There is, however, something new under the sun. The Pew Research Center reports that Americans 25 to 32 — “millennials” — constitute the first age cohort since World War II with higher unemployment or a greater portion living in poverty than their parents at this age. But today's millennials have the consolation of having the president they wanted.
240  Politics, Religion, Science, Culture and Humanities / Science, Culture, & Humanities / Summer ice? "97% of scientists" agree, earth is warming and we are causing it on: May 29, 2014, 07:52:38 AM
While it is 82 and a sunny, gorgeous day in Mpls today, signs of the past winter remain in the Great Lakes region:

May 27 2014, Duluth MN, Lake Superior
http://twentytwowords.com/minnesotan-sunbathers-enjoy-summer-by-lake-superior-despite-tons-of-remaining-ice-5-pictures/

Don't be fooled by your lying eyes.  Ice is still on the lake and in 3+ weeks the days start getting shorter. 

Earth warming by 0.5 degrees C over the last century with no measurable warming in the last 18 years does not mean the end of the world.
241  Politics, Religion, Science, Culture and Humanities / Politics & Religion / Re: CEO pay... on: May 27, 2014, 06:24:15 PM
... NO ONE ought to be allowed to be on the board of 20 different companies.  It simply is not possible for one person to know enough about all those separate entities to make effective, informed decisions about how they should be run.

Or in a free market, potential stockholders would look at the quality of management and the board of directors and not buy those stocks.  If companies were losing demand for stock ownership on that basis, they would re-evaluate those practices.
242  Politics, Religion, Science, Culture and Humanities / Politics & Religion / Re: Median CEO pay for 2013 exceeds $10 million... on: May 27, 2014, 03:33:52 PM
This is for large" companies only.  For a benchmark, a medium cap company is worth $2 to 10 billion.  What is the average increase these companies had over this period?  The article doesn't say.  What portion of the increase went to the top executive?  Doesn't say.

My math:  $14 Trillion in the S&P 500 is about $28 billion per company, on average.  Stocks went up 26% last year or about 7.3 billion per company.  The lead executive, who we don't credit for the increase, made about $10 million or about .001 of the increase.  Outrageous (sarc.)

First we want their pay tied to performance.  Then we don't like it when that amounts to a lot of money.

What I don't like is when they make a lot of money for leading failure.  Government Motors comes to mind.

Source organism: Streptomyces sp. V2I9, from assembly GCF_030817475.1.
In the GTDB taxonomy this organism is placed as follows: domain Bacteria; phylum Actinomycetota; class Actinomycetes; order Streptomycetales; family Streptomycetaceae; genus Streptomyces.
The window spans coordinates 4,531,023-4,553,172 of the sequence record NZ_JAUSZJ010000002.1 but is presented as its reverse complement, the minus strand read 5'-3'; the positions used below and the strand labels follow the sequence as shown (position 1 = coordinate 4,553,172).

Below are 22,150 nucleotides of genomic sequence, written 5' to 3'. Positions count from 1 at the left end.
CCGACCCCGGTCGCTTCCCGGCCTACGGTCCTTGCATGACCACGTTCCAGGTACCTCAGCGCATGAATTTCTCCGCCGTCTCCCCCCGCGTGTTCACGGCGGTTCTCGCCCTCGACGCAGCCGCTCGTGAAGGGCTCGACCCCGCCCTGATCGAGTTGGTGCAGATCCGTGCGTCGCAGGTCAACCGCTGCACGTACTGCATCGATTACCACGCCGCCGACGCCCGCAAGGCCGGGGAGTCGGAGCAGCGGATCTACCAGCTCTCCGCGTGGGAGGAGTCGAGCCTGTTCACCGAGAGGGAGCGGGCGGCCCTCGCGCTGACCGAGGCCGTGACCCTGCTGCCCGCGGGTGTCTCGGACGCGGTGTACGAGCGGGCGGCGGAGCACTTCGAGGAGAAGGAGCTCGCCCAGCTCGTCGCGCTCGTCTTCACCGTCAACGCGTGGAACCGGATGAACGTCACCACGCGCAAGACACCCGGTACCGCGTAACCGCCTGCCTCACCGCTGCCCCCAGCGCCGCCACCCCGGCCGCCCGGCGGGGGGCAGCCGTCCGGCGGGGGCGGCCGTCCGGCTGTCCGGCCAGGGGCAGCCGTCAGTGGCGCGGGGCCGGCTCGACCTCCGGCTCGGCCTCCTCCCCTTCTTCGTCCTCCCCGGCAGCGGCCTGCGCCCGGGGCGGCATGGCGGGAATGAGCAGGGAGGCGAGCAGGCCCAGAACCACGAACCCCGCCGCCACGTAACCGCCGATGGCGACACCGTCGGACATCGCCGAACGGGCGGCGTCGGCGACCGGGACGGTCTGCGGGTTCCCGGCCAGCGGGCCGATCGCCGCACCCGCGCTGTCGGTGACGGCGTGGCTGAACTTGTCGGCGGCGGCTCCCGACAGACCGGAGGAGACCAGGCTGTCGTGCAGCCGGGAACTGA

The question I would ask is this:  What policies do we have that favor large established companies over newer, smaller ones.  That is what over-regulation does. The largest companies with compliance departments and officers, human resource departments etc. know how to navigate within the myriad of rules and the rest of us couldn't open a lemonade stand without a team of lawyers and lobbyists, much less start an investment bank to compete with Goldman Sachs and the rest.
243  Politics, Religion, Science, Culture and Humanities / Politics & Religion / UTA Commencement 2014, 10 Life Lessons From Seal Training on: May 22, 2014, 10:49:09 AM
http://www.youtube.com/watch?v=pxBQLFLei70
http://www.utexas.edu/news/2014/05/16/admiral-mcraven-commencement-speech/

A worthwhile watch or read.
244  Politics, Religion, Science, Culture and Humanities / Politics & Religion / Commander of Nothing: I heard it on the news on: May 22, 2014, 10:37:07 AM
Fast and Furious,  I heard it on the news
http://www.youtube.com/watch?v=UJCiEIw513I
http://cnsnews.com/news/article/wh-clarifies-obama-told-cnn-espanol-march-he-heard-about-fast-and-furious-news

Spying on Allies, Learned about it in the news
http://online.wsj.com/news/articles/SB10001424052702304470504579162110180138036

IRS Scandal, Heard it on the news
http://www.youtube.com/watch?v=eDfmUK833hc#t=185

Pres. had no idea DOJ seized AP reporter's phone records
http://www.businessinsider.com/obama-doj-ap-phones-2013-5
Other than press reports, we had no knowledge...

VA Scandal, I heard it on the news
http://www.youtube.com/watch?v=US2eSbNSlE4

http://townhall.com/columnists/johnhawkins/2013/11/02/5-things-the-obama-administration-had-no-idea-the-obama-administration-was-doing-n1734940/page/full

----------------------------------------------------------------------

Government has gotten so big that the liberals in charge can't even find all the pieces.
245  Politics, Religion, Science, Culture and Humanities / Politics & Religion / Re: The next step towards single payer government run health care on: May 22, 2014, 09:57:27 AM
Yes.  And we have already tried the single payer system - over at the Veterans Administration.  That's what people want?!
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As an aside, I suggest we first vote to re-name ACA at least one day before repealing it.  Don't give the media the headline that Republicans repealed Affordable Healthcare their first day in power.
246  Politics, Religion, Science, Culture and Humanities / Politics & Religion / Re: Politics on: May 22, 2014, 09:46:31 AM
The clips failed for me part way in.  All I heard was a bunch of BS.  When she was growing we invested in public universities, minimum wage etc. 

I don't know where she went from there but do we really not make enough public investments now?  Government-set minimum wage made us great?  Good grief.

If she led from there to Wall Street, it is our BUNGLED regulations that are making people disproportionately rich on Wall street.  It is not a case of free markets running wild.